• philosophy
    67
    The three traditional ''laws of thought'' in philosophy include:

    (1) The Law of Identity: ''Whatever is, is.''
    (2) The Law of Non-Contradiction: ''Nothing can both be and not be.''
    (3) The Law of Excluded Middle: ''Everything must either be or not be.''

    Kant distinguished between a priori and a posteriori propositions.

    An a priori proposition is one for which experience plays no role in justifying the proposition. For example, ''All triangles have three sides.''

    An a posteriori proposition is one for which experience does play a role in justifying the proposition. For example, ''All triangles induce headaches.''

    Kant further distinguished between analytic and synthetic propositions.

    An analytic proposition is one which is true by virtue of the meaning of its terms. More technically, an analytic proposition is one whereby the concept of the predicate is contained within the concept of the subject. Negation of an analytic proposition results in a contradiction. For example: ''All bachelors are unmarried.''

    A synthetic proposition is one which is true by virtue of the meaning of its terms and facts about the world. More technically, a synthetic proposition is one whereby the concept of the predicate is not contained within the concept of the subject. Negation of a synthetic proposition does not result in a contradiction. For example: ''All triangles are red.''

    All analytic propositions are a priori. There are no analytic propositions which are a posteriori. It is clear that there are synthetic propositions which are a posteriori.

    But, Kant further argued that there are synthetic a priori propositions. That is to say, Kant argued that there are propositions which are true a priori but not in virtue of the meaning of their terms.

    Would Kant consider the aforesaid laws of thought to be examples of his so-called synthetic a priori? If so, do you think he was right in thinking this?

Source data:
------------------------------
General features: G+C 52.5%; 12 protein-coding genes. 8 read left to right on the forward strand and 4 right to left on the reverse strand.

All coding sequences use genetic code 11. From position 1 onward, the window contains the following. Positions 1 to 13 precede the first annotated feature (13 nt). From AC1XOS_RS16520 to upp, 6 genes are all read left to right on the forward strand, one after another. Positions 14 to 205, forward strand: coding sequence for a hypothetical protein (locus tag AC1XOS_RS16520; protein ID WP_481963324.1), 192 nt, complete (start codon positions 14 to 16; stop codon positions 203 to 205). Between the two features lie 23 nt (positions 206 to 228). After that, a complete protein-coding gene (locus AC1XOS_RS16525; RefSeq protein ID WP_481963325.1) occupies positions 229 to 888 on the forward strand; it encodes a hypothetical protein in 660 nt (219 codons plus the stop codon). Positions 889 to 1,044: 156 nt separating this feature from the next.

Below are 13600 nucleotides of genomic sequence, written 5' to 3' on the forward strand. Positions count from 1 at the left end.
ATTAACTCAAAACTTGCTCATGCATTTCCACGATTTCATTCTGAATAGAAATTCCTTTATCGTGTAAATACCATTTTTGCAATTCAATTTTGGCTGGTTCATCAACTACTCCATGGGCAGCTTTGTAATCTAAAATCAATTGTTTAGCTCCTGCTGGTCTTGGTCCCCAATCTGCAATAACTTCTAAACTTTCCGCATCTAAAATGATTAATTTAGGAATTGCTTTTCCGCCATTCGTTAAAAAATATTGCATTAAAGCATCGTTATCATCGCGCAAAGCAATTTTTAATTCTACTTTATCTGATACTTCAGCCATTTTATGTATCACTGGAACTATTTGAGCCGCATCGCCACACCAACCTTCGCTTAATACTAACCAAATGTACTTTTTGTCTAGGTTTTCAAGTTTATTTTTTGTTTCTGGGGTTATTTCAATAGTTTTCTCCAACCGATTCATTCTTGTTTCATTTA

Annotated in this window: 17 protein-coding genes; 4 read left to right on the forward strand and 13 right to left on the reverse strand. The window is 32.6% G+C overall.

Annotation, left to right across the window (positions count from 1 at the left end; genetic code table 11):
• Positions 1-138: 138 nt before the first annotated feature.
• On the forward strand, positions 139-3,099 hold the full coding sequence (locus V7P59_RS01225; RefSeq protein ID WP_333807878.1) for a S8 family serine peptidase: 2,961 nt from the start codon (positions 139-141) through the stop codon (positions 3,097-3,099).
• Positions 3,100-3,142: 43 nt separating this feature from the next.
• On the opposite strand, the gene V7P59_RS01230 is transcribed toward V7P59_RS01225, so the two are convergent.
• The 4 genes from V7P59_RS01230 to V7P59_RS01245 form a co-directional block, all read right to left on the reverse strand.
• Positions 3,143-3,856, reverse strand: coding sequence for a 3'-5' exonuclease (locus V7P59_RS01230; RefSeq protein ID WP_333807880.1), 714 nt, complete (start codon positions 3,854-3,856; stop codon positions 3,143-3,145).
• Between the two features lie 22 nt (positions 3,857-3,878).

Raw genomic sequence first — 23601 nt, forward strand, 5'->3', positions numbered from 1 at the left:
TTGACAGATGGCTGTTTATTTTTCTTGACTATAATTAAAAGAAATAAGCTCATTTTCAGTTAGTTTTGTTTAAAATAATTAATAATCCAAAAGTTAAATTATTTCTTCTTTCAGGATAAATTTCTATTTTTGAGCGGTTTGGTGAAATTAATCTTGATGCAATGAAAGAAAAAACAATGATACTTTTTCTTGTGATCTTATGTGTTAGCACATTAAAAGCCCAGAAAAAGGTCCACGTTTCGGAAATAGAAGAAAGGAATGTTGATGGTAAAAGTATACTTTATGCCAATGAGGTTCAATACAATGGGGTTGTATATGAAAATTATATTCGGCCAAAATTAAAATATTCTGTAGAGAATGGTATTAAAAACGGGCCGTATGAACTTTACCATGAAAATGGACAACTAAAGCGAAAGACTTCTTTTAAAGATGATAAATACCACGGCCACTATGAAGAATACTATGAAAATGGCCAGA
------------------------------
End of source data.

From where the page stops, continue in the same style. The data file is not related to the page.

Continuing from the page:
It seems to me that the laws of thought are synthetic, since they are not true by virtue of the meaning of their terms, and they are a priori, given that one does not need to rely on experience in order to justify them.
  • MindForged
    763
    A synthetic proposition is one which is true by virtue of the meaning of its terms and facts about the worldphilosophy

    I think you typoed. Synthetic propositions are *not* true in virtue of meaning.

    In any case, calling these the "laws of thought" is and has always been kind of dumb. Not only do they not correspond to the limits of thought - people have inconsistencies in their beliefs all the time, and occasionally don't seem to hold to Excluded Middle - but they're just one possible set of axioms a logic can adopt. There are logics without each of these axioms.

    That aside, this idea is full of holes. I'd have to go check what exactly it was, but even this "in virtue of" relationship has faced technical roadblocks in the past.

    Moreover, these axioms are not true in virtue of some kind of indisputable way. Consider the Law of Non-contradiction: a proposition cannot be true and untrue or equivalently the negation of a conjunction of a proposition and it's negation is always true. It's clear this is an exclusivity condition for propositions and the truth-value they relate to. But mathematically we know that this type of setup is not all that exists. We can go beyond functions and use broader relations. If we take truth-valuation to be a relation between proposition and any number of truth-values then it's clear that Non-contradiction no longer holds necessarily since the technical machinery exists in that logic to violate it coherently. Some proposition 'P' could relate to truth and relate to falsity, and so it's clear this logic lacks that exclusivity condition since the semantics of truth value assignment has changed. Of course, you'd need to find something that can fill the overlap which is pretty controversial.

    So clearly there's more going on here than meaning establishing truth. The terms employed in the definition give away the assumptions that seem to guarantee the truth, but those assumptions could be attacked it questioned anyway. There's broader issue with the analytic-synthetic distinction but since others are likely to mention them I went a different route.